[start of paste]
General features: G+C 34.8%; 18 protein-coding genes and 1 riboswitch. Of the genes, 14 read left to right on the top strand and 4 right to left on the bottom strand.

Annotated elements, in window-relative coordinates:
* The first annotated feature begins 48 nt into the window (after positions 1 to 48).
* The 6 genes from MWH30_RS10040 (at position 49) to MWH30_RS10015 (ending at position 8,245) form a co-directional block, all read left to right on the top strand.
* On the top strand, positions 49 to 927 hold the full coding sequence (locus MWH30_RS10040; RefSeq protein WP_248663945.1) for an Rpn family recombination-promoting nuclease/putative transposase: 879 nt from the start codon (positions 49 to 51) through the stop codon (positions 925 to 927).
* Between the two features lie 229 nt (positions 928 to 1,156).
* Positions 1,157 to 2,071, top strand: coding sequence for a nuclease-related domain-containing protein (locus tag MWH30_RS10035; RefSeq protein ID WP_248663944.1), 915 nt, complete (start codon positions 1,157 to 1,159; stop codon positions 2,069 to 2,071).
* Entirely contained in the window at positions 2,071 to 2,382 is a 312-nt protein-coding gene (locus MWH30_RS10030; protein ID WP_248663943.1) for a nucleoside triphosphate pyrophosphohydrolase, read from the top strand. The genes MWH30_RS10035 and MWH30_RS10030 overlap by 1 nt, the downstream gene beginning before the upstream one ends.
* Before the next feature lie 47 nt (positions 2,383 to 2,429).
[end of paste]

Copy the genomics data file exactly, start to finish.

General features: G+C 34.8%; 18 protein-coding genes and 1 riboswitch. Of the genes, 14 read left to right on the top strand and 4 right to left on the bottom strand.

Annotated elements, in window-relative coordinates:
* The first annotated feature begins 48 nt into the window (after positions 1 to 48).
* The 6 genes from MWH30_RS10040 (at position 49) to MWH30_RS10015 (ending at position 8,245) form a co-directional block, all read left to right on the top strand.
* On the top strand, positions 49 to 927 hold the full coding sequence (locus MWH30_RS10040; RefSeq protein WP_248663945.1) for an Rpn family recombination-promoting nuclease/putative transposase: 879 nt from the start codon (positions 49 to 51) through the stop codon (positions 925 to 927).
* Between the two features lie 229 nt (positions 928 to 1,156).
* Positions 1,157 to 2,071, top strand: coding sequence for a nuclease-related domain-containing protein (locus tag MWH30_RS10035; RefSeq protein ID WP_248663944.1), 915 nt, complete (start codon positions 1,157 to 1,159; stop codon positions 2,069 to 2,071).
* Entirely contained in the window at positions 2,071 to 2,382 is a 312-nt protein-coding gene (locus MWH30_RS10030; protein ID WP_248663943.1) for a nucleoside triphosphate pyrophosphohydrolase, read from the top strand. The genes MWH30_RS10035 and MWH30_RS10030 overlap by 1 nt, the downstream gene beginning before the upstream one ends.
* Before the next feature lie 47 nt (positions 2,383 to 2,429).